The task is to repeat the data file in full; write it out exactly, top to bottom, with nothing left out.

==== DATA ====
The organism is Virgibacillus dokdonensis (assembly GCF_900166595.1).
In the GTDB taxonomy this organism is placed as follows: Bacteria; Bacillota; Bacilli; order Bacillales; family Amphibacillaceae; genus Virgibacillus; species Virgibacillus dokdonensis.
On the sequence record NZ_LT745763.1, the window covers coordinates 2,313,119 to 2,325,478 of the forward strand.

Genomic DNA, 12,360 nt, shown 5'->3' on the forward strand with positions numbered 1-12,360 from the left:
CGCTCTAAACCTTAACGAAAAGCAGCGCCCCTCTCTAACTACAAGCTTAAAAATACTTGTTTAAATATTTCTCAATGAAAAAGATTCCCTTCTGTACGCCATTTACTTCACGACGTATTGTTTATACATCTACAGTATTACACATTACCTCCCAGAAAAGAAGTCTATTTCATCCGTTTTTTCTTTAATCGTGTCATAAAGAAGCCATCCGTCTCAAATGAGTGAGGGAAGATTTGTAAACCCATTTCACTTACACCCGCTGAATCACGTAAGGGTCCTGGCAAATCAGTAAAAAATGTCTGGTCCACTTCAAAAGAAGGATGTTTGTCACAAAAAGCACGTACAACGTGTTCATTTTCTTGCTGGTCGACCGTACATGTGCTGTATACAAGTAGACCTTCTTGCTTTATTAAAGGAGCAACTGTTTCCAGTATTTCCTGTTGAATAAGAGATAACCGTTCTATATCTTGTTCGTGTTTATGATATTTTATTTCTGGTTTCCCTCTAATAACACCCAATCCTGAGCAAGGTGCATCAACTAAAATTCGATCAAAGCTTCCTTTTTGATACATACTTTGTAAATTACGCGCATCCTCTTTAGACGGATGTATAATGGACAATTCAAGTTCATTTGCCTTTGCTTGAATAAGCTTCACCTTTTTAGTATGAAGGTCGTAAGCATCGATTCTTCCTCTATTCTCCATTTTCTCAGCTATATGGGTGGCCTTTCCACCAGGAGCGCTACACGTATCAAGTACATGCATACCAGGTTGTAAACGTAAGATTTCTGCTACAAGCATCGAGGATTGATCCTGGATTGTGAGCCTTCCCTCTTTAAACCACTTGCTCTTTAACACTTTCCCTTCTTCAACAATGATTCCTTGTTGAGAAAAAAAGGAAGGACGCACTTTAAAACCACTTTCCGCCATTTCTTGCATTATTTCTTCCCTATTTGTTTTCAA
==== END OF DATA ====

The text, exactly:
The organism is Virgibacillus dokdonensis (assembly GCF_900166595.1).
In the GTDB taxonomy this organism is placed as follows: Bacteria; Bacillota; Bacilli; order Bacillales; family Amphibacillaceae; genus Virgibacillus; species Virgibacillus dokdonensis.
On the sequence record NZ_LT745763.1, the window covers coordinates 2,313,119 to 2,325,478 of the forward strand.

Genomic DNA, 12,360 nt, shown 5'->3' on the forward strand with positions numbered 1-12,360 from the left:
CGCTCTAAACCTTAACGAAAAGCAGCGCCCCTCTCTAACTACAAGCTTAAAAATACTTGTTTAAATATTTCTCAATGAAAAAGATTCCCTTCTGTACGCCATTTACTTCACGACGTATTGTTTATACATCTACAGTATTACACATTACCTCCCAGAAAAGAAGTCTATTTCATCCGTTTTTTCTTTAATCGTGTCATAAAGAAGCCATCCGTCTCAAATGAGTGAGGGAAGATTTGTAAACCCATTTCACTTACACCCGCTGAATCACGTAAGGGTCCTGGCAAATCAGTAAAAAATGTCTGGTCCACTTCAAAAGAAGGATGTTTGTCACAAAAAGCACGTACAACGTGTTCATTTTCTTGCTGGTCGACCGTACATGTGCTGTATACAAGTAGACCTTCTTGCTTTATTAAAGGAGCAACTGTTTCCAGTATTTCCTGTTGAATAAGAGATAACCGTTCTATATCTTGTTCGTGTTTATGATATTTTATTTCTGGTTTCCCTCTAATAACACCCAATCCTGAGCAAGGTGCATCAACTAAAATTCGATCAAAGCTTCCTTTTTGATACATACTTTGTAAATTACGCGCATCCTCTTTAGACGGATGTATAATGGACAATTCAAGTTCATTTGCCTTTGCTTGAATAAGCTTCACCTTTTTAGTATGAAGGTCGTAAGCATCGATTCTTCCTCTATTCTCCATTTTCTCAGCTATATGGGTGGCCTTTCCACCAGGAGCGCTACACGTATCAAGTACATGCATACCAGGTTGTAAACGTAAGATTTCTGCTACAAGCATCGAGGATTGATCCTGGATTGTGAGCCTTCCCTCTTTAAACCACTTGCTCTTTAACACTTTCCCTTCTTCAACAATGATTCCTTGTTGAGAAAAAAAGGAAGGACGCACTTTAAAACCACTTTCCGCCATTTCTTGCATTATTTCTTCCCTATTTGTTTTCAA